Campbell v. Bastian

Annotate this Case

365 S.W.2d 249 (1963)

Odell CAMPBELL, Appellant, v. Morris BASTIAN et al., Appellees.

No. 5-2916.

Supreme Court of Arkansas.

March 4, 1963.

*250 H. G. Partlow, Jr., Blytheville, for appellant.

Reid & Burge, Gardner & Steinsiek, Blytheville, for appellees.

McFADDIN, Justice.

This case arises from a traffic mishap between two trucks: one was owned by Appellant Campbell and driven by James Ellis; and the other was owned by appellees, Bastian Truck Service (hereinafter called "Bastian"), and driven by Dallas Peters. Both vehicles were proceeding in the same direction. The Campbell truck being in front, undertook to turn left to enter the driveway of the Campbell home; and the Bastian truck, undertaking to pass the Campbell vehicle, struck it and caused damage to both vehicles. Bastian filed action for damages; Campbell denied liability and cross complained for his damages. From a jury verdict and judgment for Bastian, Campbell brings this appeal, urging the points now to be discussed.

I. Continuance. The traffic mishap occurred in April 1960; the action was filed in September, 1960; and the case was continued in both the January 1961 term, and the June[1] 1961 term. In the January 1962 term Campbell filed motion for continuance because of the absence of James Ellis, who was the driver of the Campbell vehicle in the traffic mishap; and the cause was continued for the term. When the new term started in June 1962, Campbell again moved for continuance because of the absence of James Ellis; the motion was denied; and the cause was tried on June 18, 1962. The denial of the motion for continuance in June 1962 is the point here argued.

We find no error committed by the Trial Court in denying the motion for continuance. The record shows that Campbell did not know the present whereabouts of Ellis and could give no assurance that he would be present if a further continuance should be granted. Campbell had obtained one or more continuances because of the absence of Ellis; yet Campbell, even in June 1962, had never located Ellis and could not say when, if ever, Ellis would be present. The Trial Court did not abuse its discretion in overruling the motion. See Black & White Cab Co. v. Doville, 221 Ark. 66, 251 S.W.2d 1005, and cases there cited.

II. Campbell's Motion For Instructed Verdict. At the close of the plaintiffs' case, Campbell moved for an instructed verdict. This motion was denied and such ruling is assigned as error. We find no merit in this assignment. When the Court denied Campbell's motion for an instructed verdict at the close of Bastian's case, Campbell proceeded to introduce his evidence, but did not renew his motion for an instructed verdict at the close of the entire case. In such a situation, Campbell's original motion was waived. Grooms v. Neff Harness Co., 79 Ark. 401, 96 S.W. 135; Ft. Smith Cotton Oil Co. v. Swift & Co., 197 Ark. 594, 124 S.W.2d 1; and Granite Mt. Rest Home, Inc. v. Schwarz, Ark., 364 S.W.2d 306. We add, however, that even if the motion had been made at the end of the entire case, it should have been overruled.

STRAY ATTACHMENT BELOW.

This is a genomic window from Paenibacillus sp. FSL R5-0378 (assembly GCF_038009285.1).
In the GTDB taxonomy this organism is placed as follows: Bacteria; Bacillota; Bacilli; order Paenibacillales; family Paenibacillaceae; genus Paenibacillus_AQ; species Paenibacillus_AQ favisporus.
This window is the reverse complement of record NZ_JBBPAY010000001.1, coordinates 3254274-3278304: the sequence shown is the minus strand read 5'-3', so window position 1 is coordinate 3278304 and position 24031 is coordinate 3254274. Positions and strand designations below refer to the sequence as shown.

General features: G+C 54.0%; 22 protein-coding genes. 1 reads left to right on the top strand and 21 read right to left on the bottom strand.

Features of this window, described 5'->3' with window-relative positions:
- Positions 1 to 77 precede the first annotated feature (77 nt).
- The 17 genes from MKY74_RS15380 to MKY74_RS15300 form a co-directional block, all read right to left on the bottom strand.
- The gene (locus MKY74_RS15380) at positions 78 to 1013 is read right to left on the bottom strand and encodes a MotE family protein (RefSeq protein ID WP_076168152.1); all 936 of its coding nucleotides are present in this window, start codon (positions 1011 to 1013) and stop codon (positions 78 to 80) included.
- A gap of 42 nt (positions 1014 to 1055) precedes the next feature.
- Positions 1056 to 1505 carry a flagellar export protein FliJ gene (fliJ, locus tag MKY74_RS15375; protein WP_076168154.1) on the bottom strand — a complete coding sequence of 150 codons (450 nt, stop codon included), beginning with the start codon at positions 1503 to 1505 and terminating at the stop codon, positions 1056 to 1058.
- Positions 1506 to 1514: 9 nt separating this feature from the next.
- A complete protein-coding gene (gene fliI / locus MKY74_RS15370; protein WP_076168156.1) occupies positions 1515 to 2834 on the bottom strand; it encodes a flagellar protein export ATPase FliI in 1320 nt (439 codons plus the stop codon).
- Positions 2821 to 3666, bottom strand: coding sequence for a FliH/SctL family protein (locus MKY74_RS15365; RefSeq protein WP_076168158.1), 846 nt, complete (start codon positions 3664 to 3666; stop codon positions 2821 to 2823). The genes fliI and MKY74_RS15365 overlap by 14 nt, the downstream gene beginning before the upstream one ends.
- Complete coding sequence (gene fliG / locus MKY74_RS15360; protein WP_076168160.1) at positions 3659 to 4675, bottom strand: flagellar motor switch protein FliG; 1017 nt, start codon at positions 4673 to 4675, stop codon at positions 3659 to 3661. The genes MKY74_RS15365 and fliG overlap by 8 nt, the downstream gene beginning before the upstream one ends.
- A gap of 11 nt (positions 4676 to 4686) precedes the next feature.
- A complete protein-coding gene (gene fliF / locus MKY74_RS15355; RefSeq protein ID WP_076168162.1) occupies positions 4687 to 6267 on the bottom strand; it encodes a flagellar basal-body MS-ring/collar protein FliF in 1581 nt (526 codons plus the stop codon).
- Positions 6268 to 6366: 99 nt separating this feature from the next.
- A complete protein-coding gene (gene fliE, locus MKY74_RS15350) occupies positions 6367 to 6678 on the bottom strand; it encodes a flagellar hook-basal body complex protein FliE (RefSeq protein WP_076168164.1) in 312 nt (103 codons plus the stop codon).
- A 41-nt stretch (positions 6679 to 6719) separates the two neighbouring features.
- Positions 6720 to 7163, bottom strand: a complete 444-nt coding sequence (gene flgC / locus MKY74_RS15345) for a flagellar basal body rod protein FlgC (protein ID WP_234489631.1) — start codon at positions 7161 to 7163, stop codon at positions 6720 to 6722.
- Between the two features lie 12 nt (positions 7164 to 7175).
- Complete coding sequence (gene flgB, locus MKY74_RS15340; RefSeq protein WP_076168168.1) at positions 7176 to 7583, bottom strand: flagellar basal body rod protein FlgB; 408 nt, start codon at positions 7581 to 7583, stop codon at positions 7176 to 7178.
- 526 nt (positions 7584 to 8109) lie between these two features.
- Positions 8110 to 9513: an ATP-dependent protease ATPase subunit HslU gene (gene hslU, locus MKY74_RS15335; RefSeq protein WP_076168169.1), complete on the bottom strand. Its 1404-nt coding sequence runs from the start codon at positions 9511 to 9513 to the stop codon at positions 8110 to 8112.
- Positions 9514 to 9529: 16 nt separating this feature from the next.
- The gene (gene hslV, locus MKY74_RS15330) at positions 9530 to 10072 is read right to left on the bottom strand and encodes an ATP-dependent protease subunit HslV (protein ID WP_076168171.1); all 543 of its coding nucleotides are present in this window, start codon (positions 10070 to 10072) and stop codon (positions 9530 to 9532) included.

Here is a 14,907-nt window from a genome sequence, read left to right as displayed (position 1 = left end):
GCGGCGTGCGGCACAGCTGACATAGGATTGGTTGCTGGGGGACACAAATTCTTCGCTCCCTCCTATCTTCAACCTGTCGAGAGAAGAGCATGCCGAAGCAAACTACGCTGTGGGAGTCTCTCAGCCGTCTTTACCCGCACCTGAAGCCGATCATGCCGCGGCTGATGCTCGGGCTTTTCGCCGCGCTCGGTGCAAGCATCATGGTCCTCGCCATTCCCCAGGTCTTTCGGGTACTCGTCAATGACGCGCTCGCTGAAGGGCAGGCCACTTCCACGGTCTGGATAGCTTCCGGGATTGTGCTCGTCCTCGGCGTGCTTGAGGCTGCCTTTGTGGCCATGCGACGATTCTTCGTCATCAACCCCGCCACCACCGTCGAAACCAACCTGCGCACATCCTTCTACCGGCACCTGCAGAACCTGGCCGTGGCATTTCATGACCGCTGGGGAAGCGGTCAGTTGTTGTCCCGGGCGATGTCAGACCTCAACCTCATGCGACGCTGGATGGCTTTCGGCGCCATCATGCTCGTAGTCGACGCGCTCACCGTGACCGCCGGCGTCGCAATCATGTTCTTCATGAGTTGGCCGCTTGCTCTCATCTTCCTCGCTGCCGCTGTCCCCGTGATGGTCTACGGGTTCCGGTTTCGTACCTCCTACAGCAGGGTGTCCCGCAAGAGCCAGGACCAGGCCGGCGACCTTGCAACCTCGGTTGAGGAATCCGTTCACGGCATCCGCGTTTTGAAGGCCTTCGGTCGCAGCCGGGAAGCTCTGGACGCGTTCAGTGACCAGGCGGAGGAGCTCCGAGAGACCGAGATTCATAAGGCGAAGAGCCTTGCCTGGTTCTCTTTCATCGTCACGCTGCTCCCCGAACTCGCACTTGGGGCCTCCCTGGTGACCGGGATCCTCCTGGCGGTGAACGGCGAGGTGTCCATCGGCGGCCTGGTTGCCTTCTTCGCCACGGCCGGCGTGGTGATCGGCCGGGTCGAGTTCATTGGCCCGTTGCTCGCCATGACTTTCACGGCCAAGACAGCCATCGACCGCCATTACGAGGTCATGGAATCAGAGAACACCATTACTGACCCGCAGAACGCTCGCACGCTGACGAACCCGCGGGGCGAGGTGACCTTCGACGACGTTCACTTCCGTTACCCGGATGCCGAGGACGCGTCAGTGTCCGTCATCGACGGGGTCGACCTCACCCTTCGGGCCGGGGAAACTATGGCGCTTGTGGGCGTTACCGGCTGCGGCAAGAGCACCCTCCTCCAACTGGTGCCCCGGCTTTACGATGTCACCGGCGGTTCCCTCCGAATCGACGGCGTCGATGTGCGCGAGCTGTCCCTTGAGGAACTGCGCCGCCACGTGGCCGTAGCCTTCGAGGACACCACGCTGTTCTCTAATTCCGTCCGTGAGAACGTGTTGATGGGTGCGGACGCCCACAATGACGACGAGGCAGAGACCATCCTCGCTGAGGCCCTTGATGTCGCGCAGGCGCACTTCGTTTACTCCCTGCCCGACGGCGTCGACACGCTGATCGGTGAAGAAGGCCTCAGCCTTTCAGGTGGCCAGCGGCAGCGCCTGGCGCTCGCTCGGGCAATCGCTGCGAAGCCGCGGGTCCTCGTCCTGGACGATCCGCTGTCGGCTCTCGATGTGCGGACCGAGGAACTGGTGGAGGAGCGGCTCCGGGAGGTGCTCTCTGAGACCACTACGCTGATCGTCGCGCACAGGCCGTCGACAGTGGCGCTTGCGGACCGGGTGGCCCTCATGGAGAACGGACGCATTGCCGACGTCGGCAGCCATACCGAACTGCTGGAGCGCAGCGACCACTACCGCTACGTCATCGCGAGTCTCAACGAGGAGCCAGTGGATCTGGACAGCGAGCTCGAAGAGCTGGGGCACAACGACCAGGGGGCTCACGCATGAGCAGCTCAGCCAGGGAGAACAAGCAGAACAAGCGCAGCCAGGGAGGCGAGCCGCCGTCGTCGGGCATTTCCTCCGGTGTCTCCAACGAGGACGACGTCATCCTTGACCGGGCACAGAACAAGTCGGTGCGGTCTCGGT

III. Refusal Of Requested Instruction. Campbell presented to the Court his requested Instruction No. 6, which contained this language:

"(B) The driver of a motor vehicle shall not follow another vehicle more closely than is reasonable or prudent having due regard for the speed of such vehicles and the traffic upon and the condition of the highway."

The refusal of the Court to give the above instruction is assigned as error; but we find this assignment to be without merit. *251 The evidence showed that the Bastian truck was undertaking to pass the Campbell truck when the Campbell truck turned to the left; and the Court gave a series of instructions[2] on the duty of a vehicle overtaking and undertaking to pass another vehicle proceeding in the same direction. This was not a case of a vehicle following behind another vehicle, but rather, a case of passing a vehicle; and it would have confused the issues for the Court to have given the "following too close" instruction in a case where all the testimony showed that it was an "overtaking and passing" situation.

IV. Agency Of James Ellis. The Trial Court instructed the jury that James Ellis was the agent of Campbell in driving the Campbell truck at the time of the collision; and Campbell insists that such agency was a question for the jury. In other words, Campbell claims that the question of agency should have been submitted to the jury rather than declared as a matter of law. It is true that, ordinarily, agency is a question of fact to be determined by the jury; but agency becomes a question of law for the court when the material facts concerning it are not disputed and only one reasonable conclusion can be drawn therefrom. 3 C.J.S. Agency § 330, p. 325. As the Court of Appeals of Kentucky said in Wolford v. Scott, Nickels Bus Co., 257 S.W.2d 594: